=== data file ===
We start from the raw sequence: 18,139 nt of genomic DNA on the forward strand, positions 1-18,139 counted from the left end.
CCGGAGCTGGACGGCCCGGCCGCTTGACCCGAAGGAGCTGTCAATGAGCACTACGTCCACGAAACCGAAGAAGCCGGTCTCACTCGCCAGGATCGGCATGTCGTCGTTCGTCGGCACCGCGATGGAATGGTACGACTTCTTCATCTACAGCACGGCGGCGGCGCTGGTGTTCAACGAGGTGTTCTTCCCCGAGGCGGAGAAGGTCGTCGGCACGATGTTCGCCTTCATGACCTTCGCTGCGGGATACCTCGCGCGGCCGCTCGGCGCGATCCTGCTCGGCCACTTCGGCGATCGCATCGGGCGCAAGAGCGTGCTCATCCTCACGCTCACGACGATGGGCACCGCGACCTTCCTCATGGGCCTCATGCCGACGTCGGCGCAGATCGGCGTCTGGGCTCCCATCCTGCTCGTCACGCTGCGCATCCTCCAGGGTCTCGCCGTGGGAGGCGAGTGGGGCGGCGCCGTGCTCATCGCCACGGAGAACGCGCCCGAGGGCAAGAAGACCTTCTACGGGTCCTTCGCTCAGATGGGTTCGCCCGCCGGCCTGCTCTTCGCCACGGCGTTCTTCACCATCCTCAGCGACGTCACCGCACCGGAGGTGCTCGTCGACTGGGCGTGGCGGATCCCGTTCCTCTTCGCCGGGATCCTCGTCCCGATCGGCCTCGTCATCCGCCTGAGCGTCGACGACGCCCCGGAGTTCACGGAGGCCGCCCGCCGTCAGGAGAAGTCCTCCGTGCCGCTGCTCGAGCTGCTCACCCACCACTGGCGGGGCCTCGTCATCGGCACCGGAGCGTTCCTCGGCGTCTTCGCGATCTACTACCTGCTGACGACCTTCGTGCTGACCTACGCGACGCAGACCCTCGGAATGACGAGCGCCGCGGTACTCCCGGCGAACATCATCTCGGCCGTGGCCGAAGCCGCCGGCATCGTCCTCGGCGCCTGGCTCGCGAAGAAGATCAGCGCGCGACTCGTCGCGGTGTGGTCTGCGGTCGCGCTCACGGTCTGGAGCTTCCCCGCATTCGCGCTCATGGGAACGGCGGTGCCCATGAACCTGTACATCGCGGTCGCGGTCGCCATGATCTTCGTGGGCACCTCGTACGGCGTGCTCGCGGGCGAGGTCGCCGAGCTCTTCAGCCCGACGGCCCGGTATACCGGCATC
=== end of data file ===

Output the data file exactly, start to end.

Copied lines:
We start from the raw sequence: 18,139 nt of genomic DNA on the forward strand, positions 1-18,139 counted from the left end.
CCGGAGCTGGACGGCCCGGCCGCTTGACCCGAAGGAGCTGTCAATGAGCACTACGTCCACGAAACCGAAGAAGCCGGTCTCACTCGCCAGGATCGGCATGTCGTCGTTCGTCGGCACCGCGATGGAATGGTACGACTTCTTCATCTACAGCACGGCGGCGGCGCTGGTGTTCAACGAGGTGTTCTTCCCCGAGGCGGAGAAGGTCGTCGGCACGATGTTCGCCTTCATGACCTTCGCTGCGGGATACCTCGCGCGGCCGCTCGGCGCGATCCTGCTCGGCCACTTCGGCGATCGCATCGGGCGCAAGAGCGTGCTCATCCTCACGCTCACGACGATGGGCACCGCGACCTTCCTCATGGGCCTCATGCCGACGTCGGCGCAGATCGGCGTCTGGGCTCCCATCCTGCTCGTCACGCTGCGCATCCTCCAGGGTCTCGCCGTGGGAGGCGAGTGGGGCGGCGCCGTGCTCATCGCCACGGAGAACGCGCCCGAGGGCAAGAAGACCTTCTACGGGTCCTTCGCTCAGATGGGTTCGCCCGCCGGCCTGCTCTTCGCCACGGCGTTCTTCACCATCCTCAGCGACGTCACCGCACCGGAGGTGCTCGTCGACTGGGCGTGGCGGATCCCGTTCCTCTTCGCCGGGATCCTCGTCCCGATCGGCCTCGTCATCCGCCTGAGCGTCGACGACGCCCCGGAGTTCACGGAGGCCGCCCGCCGTCAGGAGAAGTCCTCCGTGCCGCTGCTCGAGCTGCTCACCCACCACTGGCGGGGCCTCGTCATCGGCACCGGAGCGTTCCTCGGCGTCTTCGCGATCTACTACCTGCTGACGACCTTCGTGCTGACCTACGCGACGCAGACCCTCGGAATGACGAGCGCCGCGGTACTCCCGGCGAACATCATCTCGGCCGTGGCCGAAGCCGCCGGCATCGTCCTCGGCGCCTGGCTCGCGAAGAAGATCAGCGCGCGACTCGTCGCGGTGTGGTCTGCGGTCGCGCTCACGGTCTGGAGCTTCCCCGCATTCGCGCTCATGGGAACGGCGGTGCCCATGAACCTGTACATCGCGGTCGCGGTCGCCATGATCTTCGTGGGCACCTCGTACGGCGTGCTCGCGGGCGAGGTCGCCGAGCTCTTCAGCCCGACGGCCCGGTATACCGGCATC